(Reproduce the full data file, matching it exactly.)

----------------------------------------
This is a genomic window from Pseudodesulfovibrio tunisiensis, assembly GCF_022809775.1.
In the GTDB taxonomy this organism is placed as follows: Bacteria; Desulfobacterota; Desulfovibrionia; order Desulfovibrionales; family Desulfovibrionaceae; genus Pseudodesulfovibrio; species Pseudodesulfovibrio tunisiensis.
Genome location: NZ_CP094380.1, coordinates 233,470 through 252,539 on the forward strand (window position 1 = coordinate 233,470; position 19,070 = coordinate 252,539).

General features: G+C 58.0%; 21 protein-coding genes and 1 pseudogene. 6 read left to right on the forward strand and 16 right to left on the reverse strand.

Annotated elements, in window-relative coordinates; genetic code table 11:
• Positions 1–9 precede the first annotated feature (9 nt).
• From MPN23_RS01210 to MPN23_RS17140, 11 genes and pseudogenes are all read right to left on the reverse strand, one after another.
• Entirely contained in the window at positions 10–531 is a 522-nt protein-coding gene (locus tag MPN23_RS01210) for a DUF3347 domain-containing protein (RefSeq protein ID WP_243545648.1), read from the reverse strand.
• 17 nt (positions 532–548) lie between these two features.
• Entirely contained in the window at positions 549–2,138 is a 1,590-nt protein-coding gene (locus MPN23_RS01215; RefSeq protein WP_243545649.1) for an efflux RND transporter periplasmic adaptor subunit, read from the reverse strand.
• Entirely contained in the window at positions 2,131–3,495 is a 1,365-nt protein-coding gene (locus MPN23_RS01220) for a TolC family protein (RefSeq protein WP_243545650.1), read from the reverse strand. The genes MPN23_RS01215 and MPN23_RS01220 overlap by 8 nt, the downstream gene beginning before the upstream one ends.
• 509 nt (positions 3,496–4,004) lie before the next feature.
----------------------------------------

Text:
This is a genomic window from Pseudodesulfovibrio tunisiensis, assembly GCF_022809775.1.
In the GTDB taxonomy this organism is placed as follows: Bacteria; Desulfobacterota; Desulfovibrionia; order Desulfovibrionales; family Desulfovibrionaceae; genus Pseudodesulfovibrio; species Pseudodesulfovibrio tunisiensis.
Genome location: NZ_CP094380.1, coordinates 233,470 through 252,539 on the forward strand (window position 1 = coordinate 233,470; position 19,070 = coordinate 252,539).

General features: G+C 58.0%; 21 protein-coding genes and 1 pseudogene. 6 read left to right on the forward strand and 16 right to left on the reverse strand.

Annotated elements, in window-relative coordinates; genetic code table 11:
• Positions 1–9 precede the first annotated feature (9 nt).
• From MPN23_RS01210 to MPN23_RS17140, 11 genes and pseudogenes are all read right to left on the reverse strand, one after another.
• Entirely contained in the window at positions 10–531 is a 522-nt protein-coding gene (locus tag MPN23_RS01210) for a DUF3347 domain-containing protein (RefSeq protein ID WP_243545648.1), read from the reverse strand.
• 17 nt (positions 532–548) lie between these two features.
• Entirely contained in the window at positions 549–2,138 is a 1,590-nt protein-coding gene (locus MPN23_RS01215; RefSeq protein WP_243545649.1) for an efflux RND transporter periplasmic adaptor subunit, read from the reverse strand.
• Entirely contained in the window at positions 2,131–3,495 is a 1,365-nt protein-coding gene (locus MPN23_RS01220) for a TolC family protein (RefSeq protein WP_243545650.1), read from the reverse strand. The genes MPN23_RS01215 and MPN23_RS01220 overlap by 8 nt, the downstream gene beginning before the upstream one ends.
• 509 nt (positions 3,496–4,004) lie before the next feature.